Saturday, August 28, 2010
Friday, August 27, 2010
I know it is cliched, but it is difficult for attorneys to deal with the onslaught of calls they receive every day. Google Voice has been extremely helpful in this, since it has added text messaging to my arsenal in shooting back at all the incoming call traffic.
This is one area that can still be constantly improved. And then there is the one client that seems to call so constantly that it seems pointless to call them back. Whether you call them back or not, you know that in thirty minutes you will be getting another call. This is also the client that is most likely to say that you don't return their phone calls. I'll be happy when I figure out the solution to resolving that particular client.
I don't know if there is a way, but automating the telephone process so that everyone is called back every day would be a phenomenal achievement. I'm not advocating having a phone system shuffle clients. I find that in bad taste and just the opposite of improving service, but a system that quickly and easily let me know if everyone that called in and heard back from the office that day.
'Tis a conversation, devoutly to be wished for.
Thursday, August 26, 2010
Automate the download of court information to the office and the communication of that information to the client.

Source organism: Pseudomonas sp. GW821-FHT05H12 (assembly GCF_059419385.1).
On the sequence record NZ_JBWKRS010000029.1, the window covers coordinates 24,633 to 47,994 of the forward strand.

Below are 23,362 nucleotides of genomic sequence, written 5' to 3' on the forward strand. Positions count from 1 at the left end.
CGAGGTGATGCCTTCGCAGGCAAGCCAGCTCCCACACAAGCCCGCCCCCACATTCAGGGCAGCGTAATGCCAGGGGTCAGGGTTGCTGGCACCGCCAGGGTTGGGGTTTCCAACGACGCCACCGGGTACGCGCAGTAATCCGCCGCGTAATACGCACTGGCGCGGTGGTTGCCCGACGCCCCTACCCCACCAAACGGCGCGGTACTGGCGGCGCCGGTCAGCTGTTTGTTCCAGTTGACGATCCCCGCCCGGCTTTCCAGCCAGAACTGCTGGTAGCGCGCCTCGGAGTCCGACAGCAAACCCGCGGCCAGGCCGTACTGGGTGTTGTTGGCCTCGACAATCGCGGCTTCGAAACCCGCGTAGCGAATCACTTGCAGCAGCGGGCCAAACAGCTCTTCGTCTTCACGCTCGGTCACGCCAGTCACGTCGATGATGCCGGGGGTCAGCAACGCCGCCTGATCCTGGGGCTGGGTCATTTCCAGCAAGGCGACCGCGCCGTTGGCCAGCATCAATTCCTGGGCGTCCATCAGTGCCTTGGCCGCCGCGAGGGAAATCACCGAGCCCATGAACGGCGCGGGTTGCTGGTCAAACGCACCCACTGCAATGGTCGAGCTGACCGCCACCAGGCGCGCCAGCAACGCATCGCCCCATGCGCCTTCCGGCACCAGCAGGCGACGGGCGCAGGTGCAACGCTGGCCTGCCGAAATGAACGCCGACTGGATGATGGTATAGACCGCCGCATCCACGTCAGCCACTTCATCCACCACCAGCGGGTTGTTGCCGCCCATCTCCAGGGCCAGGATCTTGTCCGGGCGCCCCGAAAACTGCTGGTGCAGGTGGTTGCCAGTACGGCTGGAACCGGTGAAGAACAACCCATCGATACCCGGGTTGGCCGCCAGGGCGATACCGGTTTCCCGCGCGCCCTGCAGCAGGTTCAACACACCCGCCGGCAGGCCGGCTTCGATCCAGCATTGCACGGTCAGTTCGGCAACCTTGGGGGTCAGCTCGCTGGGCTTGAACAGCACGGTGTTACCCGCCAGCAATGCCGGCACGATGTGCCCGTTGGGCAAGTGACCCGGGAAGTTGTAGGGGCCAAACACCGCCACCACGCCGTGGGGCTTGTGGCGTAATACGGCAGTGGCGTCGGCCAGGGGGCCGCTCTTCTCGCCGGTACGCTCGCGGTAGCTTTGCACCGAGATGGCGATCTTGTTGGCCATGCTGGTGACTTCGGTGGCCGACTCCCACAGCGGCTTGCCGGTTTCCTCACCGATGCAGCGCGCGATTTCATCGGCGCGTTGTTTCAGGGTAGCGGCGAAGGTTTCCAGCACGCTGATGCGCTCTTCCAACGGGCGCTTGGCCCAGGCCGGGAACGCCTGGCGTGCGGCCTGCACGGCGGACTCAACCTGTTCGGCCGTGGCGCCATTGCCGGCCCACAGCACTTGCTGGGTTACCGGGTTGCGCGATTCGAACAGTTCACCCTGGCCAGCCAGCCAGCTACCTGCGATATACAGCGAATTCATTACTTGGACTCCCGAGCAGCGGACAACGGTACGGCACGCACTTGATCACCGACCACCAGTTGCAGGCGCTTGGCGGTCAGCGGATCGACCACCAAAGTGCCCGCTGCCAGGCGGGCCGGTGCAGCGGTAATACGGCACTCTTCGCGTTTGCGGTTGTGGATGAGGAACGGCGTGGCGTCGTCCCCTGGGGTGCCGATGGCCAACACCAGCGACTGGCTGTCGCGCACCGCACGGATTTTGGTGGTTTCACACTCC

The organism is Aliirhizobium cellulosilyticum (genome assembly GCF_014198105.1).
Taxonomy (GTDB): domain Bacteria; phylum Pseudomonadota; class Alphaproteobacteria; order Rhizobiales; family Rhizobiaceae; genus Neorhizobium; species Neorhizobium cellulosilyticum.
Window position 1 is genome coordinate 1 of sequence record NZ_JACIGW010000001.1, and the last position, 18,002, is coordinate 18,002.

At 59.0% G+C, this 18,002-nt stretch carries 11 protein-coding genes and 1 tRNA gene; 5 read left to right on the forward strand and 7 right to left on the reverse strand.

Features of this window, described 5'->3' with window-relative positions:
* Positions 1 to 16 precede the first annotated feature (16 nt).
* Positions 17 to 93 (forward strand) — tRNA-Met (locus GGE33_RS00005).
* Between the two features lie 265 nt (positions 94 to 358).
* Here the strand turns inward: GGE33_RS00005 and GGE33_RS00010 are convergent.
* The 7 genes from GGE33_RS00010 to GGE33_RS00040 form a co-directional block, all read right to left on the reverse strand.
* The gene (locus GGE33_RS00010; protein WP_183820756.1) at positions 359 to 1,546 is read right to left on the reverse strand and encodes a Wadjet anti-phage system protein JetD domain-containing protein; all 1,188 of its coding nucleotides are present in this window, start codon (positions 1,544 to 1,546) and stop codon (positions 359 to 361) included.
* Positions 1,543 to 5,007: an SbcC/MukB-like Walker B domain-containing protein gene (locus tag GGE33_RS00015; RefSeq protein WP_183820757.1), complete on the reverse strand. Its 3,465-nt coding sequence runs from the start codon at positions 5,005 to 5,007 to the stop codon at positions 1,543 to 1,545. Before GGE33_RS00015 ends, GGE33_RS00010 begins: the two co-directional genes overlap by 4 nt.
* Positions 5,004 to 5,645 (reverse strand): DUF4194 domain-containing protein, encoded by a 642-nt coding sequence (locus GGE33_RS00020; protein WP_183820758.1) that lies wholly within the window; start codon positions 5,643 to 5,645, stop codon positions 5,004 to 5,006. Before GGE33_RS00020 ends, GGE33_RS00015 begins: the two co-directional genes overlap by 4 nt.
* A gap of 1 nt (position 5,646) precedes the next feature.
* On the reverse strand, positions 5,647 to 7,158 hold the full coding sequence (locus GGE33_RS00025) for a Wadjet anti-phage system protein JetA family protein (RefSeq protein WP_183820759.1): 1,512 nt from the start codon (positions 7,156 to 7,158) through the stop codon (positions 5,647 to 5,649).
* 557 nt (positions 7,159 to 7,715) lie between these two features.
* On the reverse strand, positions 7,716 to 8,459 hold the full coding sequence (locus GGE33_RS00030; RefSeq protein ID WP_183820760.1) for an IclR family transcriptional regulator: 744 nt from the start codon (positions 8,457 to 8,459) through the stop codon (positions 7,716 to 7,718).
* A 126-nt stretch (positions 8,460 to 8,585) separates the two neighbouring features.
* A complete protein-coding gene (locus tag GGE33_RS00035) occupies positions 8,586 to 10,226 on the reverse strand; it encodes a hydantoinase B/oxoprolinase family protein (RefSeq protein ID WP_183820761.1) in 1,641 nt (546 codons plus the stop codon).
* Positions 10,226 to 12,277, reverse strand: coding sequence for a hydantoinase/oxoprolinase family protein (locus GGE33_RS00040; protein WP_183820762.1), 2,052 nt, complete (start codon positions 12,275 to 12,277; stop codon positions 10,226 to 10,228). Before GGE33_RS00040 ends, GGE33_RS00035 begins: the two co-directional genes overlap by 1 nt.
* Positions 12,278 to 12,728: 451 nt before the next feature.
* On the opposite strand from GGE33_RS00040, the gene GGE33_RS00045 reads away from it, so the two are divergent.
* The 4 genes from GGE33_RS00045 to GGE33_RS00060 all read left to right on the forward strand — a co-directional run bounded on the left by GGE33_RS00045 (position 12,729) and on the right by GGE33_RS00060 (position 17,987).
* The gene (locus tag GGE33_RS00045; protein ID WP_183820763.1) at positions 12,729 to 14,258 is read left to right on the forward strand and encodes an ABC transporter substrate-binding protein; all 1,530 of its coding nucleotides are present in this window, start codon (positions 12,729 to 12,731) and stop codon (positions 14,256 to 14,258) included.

This is actually something that I've been working on for years. I had my own software built and used it for awhile. Since then, Bestcase Bankruptcy Software as come up with an addition to their software called MyECF which I had an opportunity to beta test. It is excellent software as far as it goes.
I'm looking for even more automation from the data I receive daily from the Court. Since the nature of my practice gives me daily information on everything that is filed on my cases with the court. I want to be able to automate my responses to my clients, so that they know before they ever get anything in the mail from the Court that their attorney is on top of the case and already knows about it and if possible, has already dealt with whatever has been filed.
This would make the office unparalleled.
Wednesday, August 25, 2010
This was in fact why I started this blog on law office automation. I wanted my legal practice to improve. I have ideas all the time about improving my clients experience and their end result. Granted, I have rules and laws that I have to function under, but my experience has been that the stricter the laws and rules, the easier it becomes to improve on the experience because variables are removed.
So for the next month, I'm going to go once a day and post on how the experience of my customers, staff and ultimately myself can be improved. For a month, I'll list my ideas. Then next month, I'll post what is happening on each idea.
Idea 1: Automate the providing of general information.
I've been kicking this idea around for a long time. One problem you have as the attorney is you end up repeating the same thing over and over again in my type of legal practice. The basic information is critical and needs to be given to every client.
This is a process that could be automated, probably most effectively by video. The video would need to do two things -- inform and entertain. This would mean that not only are you getting the required information to clients, but they will remember it because it was entertaining.
Sunday, August 22, 2010
- wavelook.com has a prototype that works with Outlook Express, although I'm loathe to go the Microsoft route. The site also promises a web based beta out soon.